The Central Regional Directorate of the Ghana Health Service (GHS) has launched a campaign in Cape Coast to scale-up awareness on the benefits of breastfeeding as part of activities to commemorate the 2020 World Breastfeeding Week.
The campaign, dubbed: “Start Right, Feed Right-from Birth to Two Years,” is supported by the World Health Organisation (WHO) and the United Nations Children’s Fund, the major implementing partners, in collaboration with the GHS.
It seeks to raise awareness on the need for and the benefits of six months of exclusive breastfeeding and complementing that with other nutritious foods after six months until two years.
The campaign’s objective is to significantly increase early initiation of breastfeeding within an hour of birth from 52 to 80 per cent by 2025, increase exclusive breastfeeding at five months from 43 to 60 per cent by 2025 while increasing the percentage of children fed through the minimum acceptable diet from 13 to at least 30 per cent by 2025.
Dr Godfred Kwabena Sarpong, Deputy Central Regional Director of the GHS, who launched the campaign, said there was substantial evidence that exclusive breastfeeding for six months had many benefits for the infant and mother.
Scientific evidence, he indicated, had proven that early initiation of breastfeeding within one hour of birth protected the newborn from acquiring infections and reduced premature mortality.
It also boosts their immune system, increased intellectual abilities while protecting mothers from some cancers, among other benefits, Dr Sarpong added.
He said the campaign was another opportunity to remind stakeholders that six months of exclusive breastfeeding was one of the best investments to save human lives and improve the health, social and economic well-being of individuals and nations.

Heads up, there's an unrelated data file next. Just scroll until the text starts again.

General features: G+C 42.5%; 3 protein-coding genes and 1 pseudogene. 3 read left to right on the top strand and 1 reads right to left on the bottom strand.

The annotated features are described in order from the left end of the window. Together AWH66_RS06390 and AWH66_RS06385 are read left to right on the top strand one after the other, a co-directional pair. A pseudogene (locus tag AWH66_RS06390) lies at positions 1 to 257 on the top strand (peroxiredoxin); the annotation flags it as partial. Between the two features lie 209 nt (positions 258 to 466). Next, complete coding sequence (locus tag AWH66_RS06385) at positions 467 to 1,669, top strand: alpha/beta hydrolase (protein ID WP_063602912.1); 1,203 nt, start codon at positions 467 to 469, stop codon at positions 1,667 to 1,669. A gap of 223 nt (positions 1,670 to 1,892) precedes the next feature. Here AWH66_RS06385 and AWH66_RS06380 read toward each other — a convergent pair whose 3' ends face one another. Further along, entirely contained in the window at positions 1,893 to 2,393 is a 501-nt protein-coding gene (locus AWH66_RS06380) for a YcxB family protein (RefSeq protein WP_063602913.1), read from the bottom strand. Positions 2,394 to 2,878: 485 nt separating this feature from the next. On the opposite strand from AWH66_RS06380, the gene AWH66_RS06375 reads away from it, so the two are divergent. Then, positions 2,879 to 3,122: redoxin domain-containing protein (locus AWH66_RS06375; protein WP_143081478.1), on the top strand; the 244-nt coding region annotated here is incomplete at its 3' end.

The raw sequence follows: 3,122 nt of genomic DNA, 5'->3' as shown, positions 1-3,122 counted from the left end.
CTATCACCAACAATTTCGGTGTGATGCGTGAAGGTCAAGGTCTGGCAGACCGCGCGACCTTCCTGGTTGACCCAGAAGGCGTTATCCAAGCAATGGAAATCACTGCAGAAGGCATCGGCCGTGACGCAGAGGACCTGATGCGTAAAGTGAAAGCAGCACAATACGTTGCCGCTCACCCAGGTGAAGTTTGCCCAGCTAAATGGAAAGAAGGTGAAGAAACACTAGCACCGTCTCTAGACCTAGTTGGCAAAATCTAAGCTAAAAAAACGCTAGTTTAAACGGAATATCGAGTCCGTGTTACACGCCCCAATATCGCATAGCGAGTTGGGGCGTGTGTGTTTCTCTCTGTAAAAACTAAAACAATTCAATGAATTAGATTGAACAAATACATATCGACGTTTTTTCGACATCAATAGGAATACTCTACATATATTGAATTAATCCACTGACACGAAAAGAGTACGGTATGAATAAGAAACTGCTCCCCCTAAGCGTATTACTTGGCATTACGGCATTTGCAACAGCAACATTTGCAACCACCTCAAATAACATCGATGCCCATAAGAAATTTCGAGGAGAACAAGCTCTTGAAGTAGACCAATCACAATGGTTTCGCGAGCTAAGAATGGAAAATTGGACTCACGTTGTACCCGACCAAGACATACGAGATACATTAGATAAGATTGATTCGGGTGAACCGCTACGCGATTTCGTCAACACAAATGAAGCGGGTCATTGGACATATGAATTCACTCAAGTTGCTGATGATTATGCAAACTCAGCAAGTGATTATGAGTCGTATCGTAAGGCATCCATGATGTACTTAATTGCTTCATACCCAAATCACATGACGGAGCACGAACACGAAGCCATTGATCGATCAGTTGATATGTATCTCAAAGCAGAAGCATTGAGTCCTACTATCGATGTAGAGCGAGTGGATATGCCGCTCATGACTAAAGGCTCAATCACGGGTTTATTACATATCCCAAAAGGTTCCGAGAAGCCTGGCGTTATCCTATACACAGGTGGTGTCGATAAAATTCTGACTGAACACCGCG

Mrs Rachael Effe Asabo, the Regional Nutrition Officer, said it was important to take a more critical look at the breastfeeding situation in Ghana as the current 43 per cent rate of exclusive breastfeeding was a drop from the 63 per cent in 2008.
She underscored the need to improve current support systems for exclusive breastfeeding, especially by creating the enabling environment in the workplace, markets and all public places for women to breastfeed.
She said breastfeeding was undoubtedly one of nature’s most powerful life-saving gifts that provided antibodies to protect babies against many childhood illnesses and reduced the risk of maternal and child mortality.
“In the longer term, the magical ingredients of breastmilk prevent the risk of acquiring non-communicable diseases including childhood asthma, obesity, diabetes and heart related diseases,” she added.
The WHO has confirmed that breastmilk could help prevent the risk of the newborn getting infected with the new COVID-19, she said.
Mr Matthew Okor Ahwireng, the Regional Health Promotion Officer, urged health promoters to prioritise service delivery in combination to offering excellent health communication as the cornerstone to erasing the myths associated with exclusive breastfeeding.
He discredited misconceptions about exclusive breastfeeding including insufficient nutrition for the baby.